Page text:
Route: This is a pleasant and surprisingly easy walk. There are only a couple of bouts of awkwardness, when getting on and off Whinlatter (the fell); this last summit could be omitted but it does make for a more interesting hike to include it. I worried in advance that it would be a walk oppressed by trees but there are plenty of open-air sections and excellent views, and in fact this mix gives it an attractive diversity of scenery. Its only defect is that there are some boggy bits. The walk is probably OK in mist, though be careful on the summit of Barf, remembering that there is never any need to negotiate steep or rocky ground.

The paper OS map is not a huge amount of help today and you are best off both bringing along Wainwright’s volume 6, and also picking up a map of the Forest Park trails from the shop (though bear in mind this does not open until 10am — but you could print off this page before you go).

View to Derwentwater, backed by Bleaberry Fell and High Seat, over the woods of Whinlatter Forest.

A good chunk of the walk takes place along the ‘Seat How trail’, marked by the green arrows. The first main routefinding task is to leave the Centre in the right direction, as following these arrows at first will naturally lead you up a slope past a kids’ play area — but this is the way you want to come back down. So repress that urge and instead start the walk by going slightly downhill, keeping the mountain bike cabin on your left and also ignoring the next main forest road going up.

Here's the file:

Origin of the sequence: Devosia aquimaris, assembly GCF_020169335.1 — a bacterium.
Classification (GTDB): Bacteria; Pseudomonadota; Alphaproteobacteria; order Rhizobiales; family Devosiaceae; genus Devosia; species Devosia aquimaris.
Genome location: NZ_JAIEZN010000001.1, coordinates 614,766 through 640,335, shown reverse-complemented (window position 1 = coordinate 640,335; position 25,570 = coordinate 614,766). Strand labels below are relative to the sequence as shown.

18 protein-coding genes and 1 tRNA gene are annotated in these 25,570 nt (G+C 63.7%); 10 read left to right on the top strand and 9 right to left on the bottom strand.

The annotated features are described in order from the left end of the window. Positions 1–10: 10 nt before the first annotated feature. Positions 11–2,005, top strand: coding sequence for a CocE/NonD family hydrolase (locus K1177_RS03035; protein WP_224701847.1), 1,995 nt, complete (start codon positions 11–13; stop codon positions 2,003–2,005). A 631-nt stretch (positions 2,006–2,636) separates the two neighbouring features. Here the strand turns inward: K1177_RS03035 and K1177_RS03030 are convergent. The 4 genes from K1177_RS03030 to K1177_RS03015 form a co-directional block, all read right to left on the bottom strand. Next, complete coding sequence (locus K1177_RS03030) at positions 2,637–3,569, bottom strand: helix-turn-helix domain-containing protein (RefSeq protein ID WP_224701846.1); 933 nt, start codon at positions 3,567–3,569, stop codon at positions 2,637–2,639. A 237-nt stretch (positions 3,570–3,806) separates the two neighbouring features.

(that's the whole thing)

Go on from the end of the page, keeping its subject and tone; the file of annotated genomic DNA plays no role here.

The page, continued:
The green arrows then point you the right way, and you will not get lost for the next couple of miles as the route follows the very-well graded forest road. At one point there is a spectacular view over the Keswick/Braithwaite district below.

Barf shows off its rugged aspect.

The point to leave this marked route is at junction 54 (these numbers correspond to those on the Park map, and can be seen at the top of each little signpost), where the green arrow points away from the forest road into the trees. Ignore this and go straight on, but then bear right at the next junction (number 8).